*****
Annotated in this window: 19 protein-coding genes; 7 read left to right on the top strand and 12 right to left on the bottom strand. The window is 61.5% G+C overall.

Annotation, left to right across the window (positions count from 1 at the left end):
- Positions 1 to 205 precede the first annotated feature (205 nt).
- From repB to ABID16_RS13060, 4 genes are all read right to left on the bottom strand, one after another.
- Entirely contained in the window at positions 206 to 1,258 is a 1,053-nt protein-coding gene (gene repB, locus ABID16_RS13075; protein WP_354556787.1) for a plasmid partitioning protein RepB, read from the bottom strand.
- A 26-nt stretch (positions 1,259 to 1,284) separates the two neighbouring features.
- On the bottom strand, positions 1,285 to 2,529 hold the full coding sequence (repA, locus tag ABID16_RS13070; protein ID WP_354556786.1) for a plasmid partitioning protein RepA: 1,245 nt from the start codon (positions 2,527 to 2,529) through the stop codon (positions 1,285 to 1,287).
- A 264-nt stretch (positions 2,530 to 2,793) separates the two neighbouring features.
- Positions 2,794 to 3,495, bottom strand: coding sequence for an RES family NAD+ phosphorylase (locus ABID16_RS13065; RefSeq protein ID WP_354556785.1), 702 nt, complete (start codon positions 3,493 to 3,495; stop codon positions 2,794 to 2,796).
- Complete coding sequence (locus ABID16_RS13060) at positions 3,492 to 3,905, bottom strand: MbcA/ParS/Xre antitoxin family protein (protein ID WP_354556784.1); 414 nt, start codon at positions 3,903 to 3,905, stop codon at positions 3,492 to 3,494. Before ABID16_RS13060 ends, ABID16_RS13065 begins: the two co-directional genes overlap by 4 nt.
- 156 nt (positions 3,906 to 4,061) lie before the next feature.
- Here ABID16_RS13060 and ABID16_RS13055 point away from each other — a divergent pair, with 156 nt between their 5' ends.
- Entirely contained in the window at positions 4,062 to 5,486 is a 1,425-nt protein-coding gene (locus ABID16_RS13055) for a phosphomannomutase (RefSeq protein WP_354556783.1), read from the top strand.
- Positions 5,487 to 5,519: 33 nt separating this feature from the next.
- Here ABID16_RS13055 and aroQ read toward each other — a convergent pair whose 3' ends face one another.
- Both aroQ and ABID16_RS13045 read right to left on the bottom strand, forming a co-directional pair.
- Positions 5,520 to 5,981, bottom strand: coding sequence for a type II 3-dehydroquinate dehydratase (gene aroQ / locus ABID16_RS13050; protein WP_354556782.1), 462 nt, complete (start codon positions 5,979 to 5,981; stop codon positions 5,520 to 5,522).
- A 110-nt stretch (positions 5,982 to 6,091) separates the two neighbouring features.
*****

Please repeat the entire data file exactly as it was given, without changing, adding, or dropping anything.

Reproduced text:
Annotated in this window: 19 protein-coding genes; 7 read left to right on the top strand and 12 right to left on the bottom strand. The window is 61.5% G+C overall.

Annotation, left to right across the window (positions count from 1 at the left end):
- Positions 1 to 205 precede the first annotated feature (205 nt).
- From repB to ABID16_RS13060, 4 genes are all read right to left on the bottom strand, one after another.
- Entirely contained in the window at positions 206 to 1,258 is a 1,053-nt protein-coding gene (gene repB, locus ABID16_RS13075; protein WP_354556787.1) for a plasmid partitioning protein RepB, read from the bottom strand.
- A 26-nt stretch (positions 1,259 to 1,284) separates the two neighbouring features.
- On the bottom strand, positions 1,285 to 2,529 hold the full coding sequence (repA, locus tag ABID16_RS13070; protein ID WP_354556786.1) for a plasmid partitioning protein RepA: 1,245 nt from the start codon (positions 2,527 to 2,529) through the stop codon (positions 1,285 to 1,287).
- A 264-nt stretch (positions 2,530 to 2,793) separates the two neighbouring features.
- Positions 2,794 to 3,495, bottom strand: coding sequence for an RES family NAD+ phosphorylase (locus ABID16_RS13065; RefSeq protein ID WP_354556785.1), 702 nt, complete (start codon positions 3,493 to 3,495; stop codon positions 2,794 to 2,796).
- Complete coding sequence (locus ABID16_RS13060) at positions 3,492 to 3,905, bottom strand: MbcA/ParS/Xre antitoxin family protein (protein ID WP_354556784.1); 414 nt, start codon at positions 3,903 to 3,905, stop codon at positions 3,492 to 3,494. Before ABID16_RS13060 ends, ABID16_RS13065 begins: the two co-directional genes overlap by 4 nt.
- 156 nt (positions 3,906 to 4,061) lie before the next feature.
- Here ABID16_RS13060 and ABID16_RS13055 point away from each other — a divergent pair, with 156 nt between their 5' ends.
- Entirely contained in the window at positions 4,062 to 5,486 is a 1,425-nt protein-coding gene (locus ABID16_RS13055) for a phosphomannomutase (RefSeq protein WP_354556783.1), read from the top strand.
- Positions 5,487 to 5,519: 33 nt separating this feature from the next.
- Here ABID16_RS13055 and aroQ read toward each other — a convergent pair whose 3' ends face one another.
- Both aroQ and ABID16_RS13045 read right to left on the bottom strand, forming a co-directional pair.
- Positions 5,520 to 5,981, bottom strand: coding sequence for a type II 3-dehydroquinate dehydratase (gene aroQ / locus ABID16_RS13050; protein WP_354556782.1), 462 nt, complete (start codon positions 5,979 to 5,981; stop codon positions 5,520 to 5,522).
- A 110-nt stretch (positions 5,982 to 6,091) separates the two neighbouring features.